NATIONAL ASSOCIATION OF AREA AGENCIES ON AGING
Two powerful phenomena have come face-to-face this year, demanding urgent attention. One is demographic: the rapid and dramatic aging of the U.S. population. In 2011, in communities across the country, the leading edge of the Baby Boom generation reached age 65. By 2030, more than 70 million Americans—twice the number in 2000—will be 65 and older. At that time, older adults will comprise nearly one in five Americans.
The other phenomenon is the Great Recession, which began officially in December 2007. In the U.S., despite initial signs of recovery, it continues to heavily influence policy, programs and planning. States continue to cut budgets, and municipalities are also financially distressed. As a result of the recession, spending for aging supports and services is shrinking —precisely at the time it is needed most.
With the convergence of these two forces, critical concerns come to the fore. How prepared are communities across America to tap the vast potential of the oncoming wave of older adults? How are policies in all dimensions of community life being adapted to support these individuals as they age in place, particularly during the most advanced years of their lives? What initiatives are underway to address the “maturing” of America?
To answer these questions, with support from MetLife Foundation, and in partnership with the International City/County Management Association (ICMA), American Planning Association, National Association of Counties, National League of Cities, and Partners for Livable Communities, the National Association of Area Agencies on Aging (n4a) led a nationwide survey: “The Maturing of America—Communities Moving Forward for an Aging Population.” The survey, administered in 2010 by ICMA, was intended to assess progress against benchmarks established in the first “Maturing of America” survey conducted in 2005. In both cases, the findings were eye-opening.
Key Finding: n4a’s report on the first survey, issued in 2006, found that, while many communities had some programs to address the needs of older adults, few had undertaken a comprehensive assessment to create a “livable community” for all ages, including the diverse population of those age 65+. The new survey reveals only limited progress in advancing this goal. Indeed, as a result of the severe economic challenges associated with the recession, most communities have been able only to “hold the line”— maintaining policies, programs and services already established. Thus, they have not been able to move forward to the degree needed to address the nation’s current “age wave.” The survey captures encouraging steps forward in some areas, and retrenchment in others. But overall, it appears that many communities are struggling to maintain the status quo.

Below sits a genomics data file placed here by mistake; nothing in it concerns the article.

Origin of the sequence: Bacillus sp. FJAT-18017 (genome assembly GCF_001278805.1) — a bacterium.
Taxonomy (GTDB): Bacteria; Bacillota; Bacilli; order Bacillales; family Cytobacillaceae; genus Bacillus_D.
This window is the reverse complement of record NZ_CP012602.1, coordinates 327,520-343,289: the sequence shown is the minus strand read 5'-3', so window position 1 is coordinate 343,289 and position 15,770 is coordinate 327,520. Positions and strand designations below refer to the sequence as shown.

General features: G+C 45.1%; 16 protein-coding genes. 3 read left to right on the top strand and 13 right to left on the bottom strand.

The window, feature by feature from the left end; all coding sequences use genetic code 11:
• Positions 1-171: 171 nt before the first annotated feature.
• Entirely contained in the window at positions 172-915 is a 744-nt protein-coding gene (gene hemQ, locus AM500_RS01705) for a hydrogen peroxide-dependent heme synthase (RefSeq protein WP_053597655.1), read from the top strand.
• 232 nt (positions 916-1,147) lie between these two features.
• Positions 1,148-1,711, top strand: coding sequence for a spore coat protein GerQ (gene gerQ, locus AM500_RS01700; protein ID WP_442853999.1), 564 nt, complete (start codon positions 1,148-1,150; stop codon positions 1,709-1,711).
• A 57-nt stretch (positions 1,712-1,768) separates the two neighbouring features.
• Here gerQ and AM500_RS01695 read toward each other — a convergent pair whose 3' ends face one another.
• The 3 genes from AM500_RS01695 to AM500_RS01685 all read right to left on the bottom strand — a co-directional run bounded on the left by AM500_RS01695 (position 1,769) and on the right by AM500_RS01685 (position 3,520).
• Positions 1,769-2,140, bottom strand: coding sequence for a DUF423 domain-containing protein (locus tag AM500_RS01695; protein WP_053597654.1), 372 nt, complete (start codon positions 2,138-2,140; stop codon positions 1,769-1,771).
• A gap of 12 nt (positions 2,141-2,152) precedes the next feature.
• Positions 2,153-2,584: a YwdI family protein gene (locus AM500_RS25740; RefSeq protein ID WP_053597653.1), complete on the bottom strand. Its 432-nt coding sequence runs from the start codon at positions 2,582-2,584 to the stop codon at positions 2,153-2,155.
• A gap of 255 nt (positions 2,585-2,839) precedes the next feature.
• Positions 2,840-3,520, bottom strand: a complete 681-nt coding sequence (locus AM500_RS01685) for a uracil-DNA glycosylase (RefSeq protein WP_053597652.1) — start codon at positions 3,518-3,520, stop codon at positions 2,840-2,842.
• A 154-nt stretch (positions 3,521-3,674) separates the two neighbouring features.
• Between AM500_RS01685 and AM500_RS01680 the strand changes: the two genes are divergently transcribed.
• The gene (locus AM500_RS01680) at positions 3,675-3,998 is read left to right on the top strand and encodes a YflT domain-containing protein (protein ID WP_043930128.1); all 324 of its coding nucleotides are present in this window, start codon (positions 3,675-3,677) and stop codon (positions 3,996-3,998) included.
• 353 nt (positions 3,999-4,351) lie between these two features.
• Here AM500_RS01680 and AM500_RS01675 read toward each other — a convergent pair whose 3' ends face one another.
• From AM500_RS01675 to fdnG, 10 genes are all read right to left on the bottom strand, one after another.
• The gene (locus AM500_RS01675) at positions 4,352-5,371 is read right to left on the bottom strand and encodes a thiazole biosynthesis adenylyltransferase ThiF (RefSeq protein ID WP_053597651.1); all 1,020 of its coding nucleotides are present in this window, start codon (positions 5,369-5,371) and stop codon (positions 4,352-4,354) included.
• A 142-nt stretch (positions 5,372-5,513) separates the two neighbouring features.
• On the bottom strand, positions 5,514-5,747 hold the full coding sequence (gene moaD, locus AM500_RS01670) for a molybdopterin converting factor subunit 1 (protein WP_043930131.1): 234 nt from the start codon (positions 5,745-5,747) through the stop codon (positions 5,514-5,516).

We call upon policymakers at all levels of government, but particularly at the local level, to move forward energetically—even if incrementally—to address the challenges at hand. We urge local community leaders—working with Area Agencies on Aging, universities, businesses, nonprofit organizations, other public sector entities and older adults themselves—to become champions and change agents who can break through the current stalemate. We hope that this report, which spotlights the ways some communities are doing just that, will inspire fresh momentum.
About the National Association of Area Agencies on Aging
“The National Association of Area Agencies on Aging (n4a) is the leading voice on aging issues for Area Agencies on Aging and a champion for Title VI Native American aging programs. Through advocacy, training and technical assistance, we support the national network of 629 AAAs and 246 Title VI programs.”